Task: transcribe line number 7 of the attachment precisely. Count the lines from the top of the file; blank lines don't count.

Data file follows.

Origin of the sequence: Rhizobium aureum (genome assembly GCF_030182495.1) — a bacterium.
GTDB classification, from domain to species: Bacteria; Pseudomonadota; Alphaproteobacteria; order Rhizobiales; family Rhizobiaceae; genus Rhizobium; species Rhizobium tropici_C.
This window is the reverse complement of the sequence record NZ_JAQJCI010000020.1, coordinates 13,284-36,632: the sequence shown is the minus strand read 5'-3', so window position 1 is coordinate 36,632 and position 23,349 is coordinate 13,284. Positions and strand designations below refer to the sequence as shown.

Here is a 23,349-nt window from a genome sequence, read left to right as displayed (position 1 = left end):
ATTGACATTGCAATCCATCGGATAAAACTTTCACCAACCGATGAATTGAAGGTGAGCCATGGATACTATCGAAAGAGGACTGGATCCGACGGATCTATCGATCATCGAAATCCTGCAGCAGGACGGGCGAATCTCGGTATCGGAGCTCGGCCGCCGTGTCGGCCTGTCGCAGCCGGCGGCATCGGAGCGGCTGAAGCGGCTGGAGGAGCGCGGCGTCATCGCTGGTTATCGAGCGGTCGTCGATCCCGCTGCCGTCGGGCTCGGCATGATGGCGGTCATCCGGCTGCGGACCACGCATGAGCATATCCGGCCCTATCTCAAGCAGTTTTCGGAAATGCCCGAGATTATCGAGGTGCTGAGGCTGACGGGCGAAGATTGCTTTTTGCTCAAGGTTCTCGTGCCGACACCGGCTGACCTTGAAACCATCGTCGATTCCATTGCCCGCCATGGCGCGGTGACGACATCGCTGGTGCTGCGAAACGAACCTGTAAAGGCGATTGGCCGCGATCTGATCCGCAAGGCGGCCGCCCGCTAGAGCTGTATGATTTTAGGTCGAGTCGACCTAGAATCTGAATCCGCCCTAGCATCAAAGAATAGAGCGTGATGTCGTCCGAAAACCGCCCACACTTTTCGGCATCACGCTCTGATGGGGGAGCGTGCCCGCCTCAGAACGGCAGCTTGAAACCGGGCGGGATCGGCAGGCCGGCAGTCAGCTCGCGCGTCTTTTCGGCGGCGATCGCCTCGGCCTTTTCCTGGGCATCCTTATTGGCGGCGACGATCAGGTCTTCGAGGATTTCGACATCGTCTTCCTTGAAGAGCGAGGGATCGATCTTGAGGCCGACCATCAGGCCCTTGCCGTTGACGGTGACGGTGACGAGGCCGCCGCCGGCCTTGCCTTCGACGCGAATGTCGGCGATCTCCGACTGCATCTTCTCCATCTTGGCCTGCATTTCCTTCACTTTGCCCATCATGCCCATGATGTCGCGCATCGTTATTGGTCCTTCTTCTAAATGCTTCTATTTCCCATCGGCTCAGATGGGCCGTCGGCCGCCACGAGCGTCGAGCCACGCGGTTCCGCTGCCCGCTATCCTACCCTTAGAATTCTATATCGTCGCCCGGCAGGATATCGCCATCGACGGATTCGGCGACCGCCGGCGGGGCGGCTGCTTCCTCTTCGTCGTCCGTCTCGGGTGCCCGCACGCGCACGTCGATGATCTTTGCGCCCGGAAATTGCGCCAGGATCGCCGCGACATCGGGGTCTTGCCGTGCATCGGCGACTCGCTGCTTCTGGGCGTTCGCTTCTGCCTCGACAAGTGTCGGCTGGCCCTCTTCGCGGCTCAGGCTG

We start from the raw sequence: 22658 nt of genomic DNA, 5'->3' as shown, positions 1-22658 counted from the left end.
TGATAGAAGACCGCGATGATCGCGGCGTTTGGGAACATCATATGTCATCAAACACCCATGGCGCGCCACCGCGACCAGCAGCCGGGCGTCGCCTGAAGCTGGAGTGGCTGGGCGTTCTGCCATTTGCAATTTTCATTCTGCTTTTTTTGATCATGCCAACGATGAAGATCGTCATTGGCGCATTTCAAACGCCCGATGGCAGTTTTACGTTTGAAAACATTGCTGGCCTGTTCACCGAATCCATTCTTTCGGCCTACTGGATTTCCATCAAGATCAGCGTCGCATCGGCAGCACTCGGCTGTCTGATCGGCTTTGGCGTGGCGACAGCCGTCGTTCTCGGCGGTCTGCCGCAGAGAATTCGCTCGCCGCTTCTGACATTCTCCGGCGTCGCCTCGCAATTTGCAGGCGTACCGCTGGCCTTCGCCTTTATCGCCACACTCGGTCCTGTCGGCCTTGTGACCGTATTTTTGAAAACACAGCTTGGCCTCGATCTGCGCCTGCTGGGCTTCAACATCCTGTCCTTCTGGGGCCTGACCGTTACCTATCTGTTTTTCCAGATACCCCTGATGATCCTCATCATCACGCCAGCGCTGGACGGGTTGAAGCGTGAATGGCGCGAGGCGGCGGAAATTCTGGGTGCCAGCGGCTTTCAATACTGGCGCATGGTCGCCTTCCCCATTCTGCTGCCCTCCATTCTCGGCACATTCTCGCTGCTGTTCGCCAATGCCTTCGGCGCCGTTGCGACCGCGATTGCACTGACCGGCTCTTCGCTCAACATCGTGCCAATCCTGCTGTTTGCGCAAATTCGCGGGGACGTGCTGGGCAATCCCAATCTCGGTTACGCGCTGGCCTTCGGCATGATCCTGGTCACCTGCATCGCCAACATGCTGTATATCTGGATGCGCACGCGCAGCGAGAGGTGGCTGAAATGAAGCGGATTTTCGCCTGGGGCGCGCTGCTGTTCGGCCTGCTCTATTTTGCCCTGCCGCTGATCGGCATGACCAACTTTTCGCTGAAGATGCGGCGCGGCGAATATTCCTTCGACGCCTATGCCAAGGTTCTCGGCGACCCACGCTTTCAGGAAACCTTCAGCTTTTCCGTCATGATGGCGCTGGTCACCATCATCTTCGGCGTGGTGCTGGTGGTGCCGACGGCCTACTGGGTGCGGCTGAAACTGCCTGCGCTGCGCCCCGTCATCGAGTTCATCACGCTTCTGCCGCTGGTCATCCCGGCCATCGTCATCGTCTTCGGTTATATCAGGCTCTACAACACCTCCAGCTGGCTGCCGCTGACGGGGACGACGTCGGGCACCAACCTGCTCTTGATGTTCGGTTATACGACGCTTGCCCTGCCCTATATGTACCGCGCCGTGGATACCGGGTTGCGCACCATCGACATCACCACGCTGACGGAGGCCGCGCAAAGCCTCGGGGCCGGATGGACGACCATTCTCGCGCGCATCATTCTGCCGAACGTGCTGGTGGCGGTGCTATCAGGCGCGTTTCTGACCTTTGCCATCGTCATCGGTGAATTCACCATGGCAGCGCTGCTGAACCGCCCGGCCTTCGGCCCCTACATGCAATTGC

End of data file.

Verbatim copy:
TGATAGAAGACCGCGATGATCGCGGCGTTTGGGAACATCATATGTCATCAAACACCCATGGCGCGCCACCGCGACCAGCAGCCGGGCGTCGCCTGAAGCTGGAGTGGCTGGGCGTTCTGCCATTTGCAATTTTCATTCTGCTTTTTTTGATCATGCCAACGATGAAGATCGTCATTGGCGCATTTCAAACGCCCGATGGCAGTTTTACGTTTGAAAACATTGCTGGCCTGTTCACCGAATCCATTCTTTCGGCCTACTGGATTTCCATCAAGATCAGCGTCGCATCGGCAGCACTCGGCTGTCTGATCGGCTTTGGCGTGGCGACAGCCGTCGTTCTCGGCGGTCTGCCGCAGAGAATTCGCTCGCCGCTTCTGACATTCTCCGGCGTCGCCTCGCAATTTGCAGGCGTACCGCTGGCCTTCGCCTTTATCGCCACACTCGGTCCTGTCGGCCTTGTGACCGTATTTTTGAAAACACAGCTTGGCCTCGATCTGCGCCTGCTGGGCTTCAACATCCTGTCCTTCTGGGGCCTGACCGTTACCTATCTGTTTTTCCAGATACCCCTGATGATCCTCATCATCACGCCAGCGCTGGACGGGTTGAAGCGTGAATGGCGCGAGGCGGCGGAAATTCTGGGTGCCAGCGGCTTTCAATACTGGCGCATGGTCGCCTTCCCCATTCTGCTGCCCTCCATTCTCGGCACATTCTCGCTGCTGTTCGCCAATGCCTTCGGCGCCGTTGCGACCGCGATTGCACTGACCGGCTCTTCGCTCAACATCGTGCCAATCCTGCTGTTTGCGCAAATTCGCGGGGACGTGCTGGGCAATCCCAATCTCGGTTACGCGCTGGCCTTCGGCATGATCCTGGTCACCTGCATCGCCAACATGCTGTATATCTGGATGCGCACGCGCAGCGAGAGGTGGCTGAAATGAAGCGGATTTTCGCCTGGGGCGCGCTGCTGTTCGGCCTGCTCTATTTTGCCCTGCCGCTGATCGGCATGACCAACTTTTCGCTGAAGATGCGGCGCGGCGAATATTCCTTCGACGCCTATGCCAAGGTTCTCGGCGACCCACGCTTTCAGGAAACCTTCAGCTTTTCCGTCATGATGGCGCTGGTCACCATCATCTTCGGCGTGGTGCTGGTGGTGCCGACGGCCTACTGGGTGCGGCTGAAACTGCCTGCGCTGCGCCCCGTCATCGAGTTCATCACGCTTCTGCCGCTGGTCATCCCGGCCATCGTCATCGTCTTCGGTTATATCAGGCTCTACAACACCTCCAGCTGGCTGCCGCTGACGGGGACGACGTCGGGCACCAACCTGCTCTTGATGTTCGGTTATACGACGCTTGCCCTGCCCTATATGTACCGCGCCGTGGATACCGGGTTGCGCACCATCGACATCACCACGCTGACGGAGGCCGCGCAAAGCCTCGGGGCCGGATGGACGACCATTCTCGCGCGCATCATTCTGCCGAACGTGCTGGTGGCGGTGCTATCAGGCGCGTTTCTGACCTTTGCCATCGTCATCGGTGAATTCACCATGGCAGCGCTGCTGAACCGCCCGGCCTTCGGCCCCTACATGCAATTGC